Citing a lack of data to support limiting antibiotic use in livestock, the American Farm Bureau Federation (AFBF) has told the Food and Drug Administration (FDA) that it is concerned with proposals that would restrict antibiotic use based on unproven theory.
According to AFBF, FDA intends to curb antibiotic use in livestock without fully understanding the impact on public health. There have been no peer-reviewed scientific studies to support the theory that judicious use of antibiotics in livestock increases antibiotic resistance in humans. In addition, there is no data to indicate that limiting antibiotic use in livestock decreases human health problems with antibiotic resistance.
“The FDA is taking action to help preserve the effectiveness of medically important antimicrobials for treating disease in humans, but has not demonstrated whether the actions will have any effect on antibiotic resistance,” according to an AFBF press release.
In its draft proposal ‘Guidance 213’ published in April, FDA asked drug manufacturers to voluntarily give up certain antibiotic label claims within three years. Under the new voluntary initiative, antibiotics would not be used for purposes such as enhancing growth or improving feed efficiency, according to FDA. In addition, FDA wants to increase veterinary oversight of therapeutic uses of antibiotics.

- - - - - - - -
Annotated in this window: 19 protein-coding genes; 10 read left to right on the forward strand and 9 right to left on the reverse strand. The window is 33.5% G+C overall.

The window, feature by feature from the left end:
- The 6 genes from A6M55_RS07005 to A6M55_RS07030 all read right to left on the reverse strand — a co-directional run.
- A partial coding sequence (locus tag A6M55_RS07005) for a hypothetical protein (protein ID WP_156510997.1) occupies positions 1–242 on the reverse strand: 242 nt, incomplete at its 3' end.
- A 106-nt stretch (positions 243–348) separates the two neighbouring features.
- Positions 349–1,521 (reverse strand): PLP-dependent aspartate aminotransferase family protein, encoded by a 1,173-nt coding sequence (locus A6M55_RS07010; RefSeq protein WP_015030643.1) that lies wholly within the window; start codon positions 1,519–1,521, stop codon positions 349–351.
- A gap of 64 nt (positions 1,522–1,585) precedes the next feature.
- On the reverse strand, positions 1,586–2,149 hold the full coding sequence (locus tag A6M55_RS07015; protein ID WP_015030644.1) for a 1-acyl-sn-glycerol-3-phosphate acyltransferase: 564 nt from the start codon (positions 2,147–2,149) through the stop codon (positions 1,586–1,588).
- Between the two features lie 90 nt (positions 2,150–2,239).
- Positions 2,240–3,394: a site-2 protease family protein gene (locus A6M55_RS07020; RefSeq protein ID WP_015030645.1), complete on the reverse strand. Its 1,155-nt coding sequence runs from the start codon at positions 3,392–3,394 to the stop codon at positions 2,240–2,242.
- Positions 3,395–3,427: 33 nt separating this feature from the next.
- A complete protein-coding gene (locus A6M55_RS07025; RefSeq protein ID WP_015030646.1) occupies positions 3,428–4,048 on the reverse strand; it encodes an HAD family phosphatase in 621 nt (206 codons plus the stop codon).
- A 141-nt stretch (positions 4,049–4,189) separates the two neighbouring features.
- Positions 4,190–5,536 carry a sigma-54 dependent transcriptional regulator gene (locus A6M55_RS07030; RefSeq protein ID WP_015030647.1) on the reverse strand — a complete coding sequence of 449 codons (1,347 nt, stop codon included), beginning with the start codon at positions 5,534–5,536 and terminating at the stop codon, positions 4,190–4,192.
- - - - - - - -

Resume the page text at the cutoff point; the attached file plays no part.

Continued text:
“It is critical that we take action to protect public health,” said FDA Commissioner Margaret Hamburg. FDA has said that these antibiotics would still be available to prevent, control or treat illnesses in food-producing animals under the supervision of a veterinarian.
“AFBF agrees that human antibiotic resistance is a serious and growing healthcare problem,” said Bob Stallman, AFBF president.. Developing strategies for reducing antimicrobial resistance is critically important for protecting both public and animal health,” “However, we are extremely concerned with FDA actions, which seem to indicate the agency is basing complex animal health policies on theory, rather than sound scientific studies.”
Products available to livestock producers today have gone through rigorous and continuous scientific testing, according to AFBF. “Antibiotics in livestock are currently used carefully in a highly-regulated process,” Stallman said. “FDA has and continues to exercise the authority to review every animal health product, including antibiotics, prior to approval, and at periodic intervals after the product is on the market.”
AFBF believes it is imperative that any new policies relative to antibiotics be grounded in data and reflective of the realities of the diversity of modern animal agriculture production, Stallman added. “The limitation or elimination of animal antibiotic use in the livestock industry will have negative economic and animal health consequences. Any changes in availability of these products must be undertaken carefully to reduce unnecessary negative impacts to animals, producers and veterinarians.”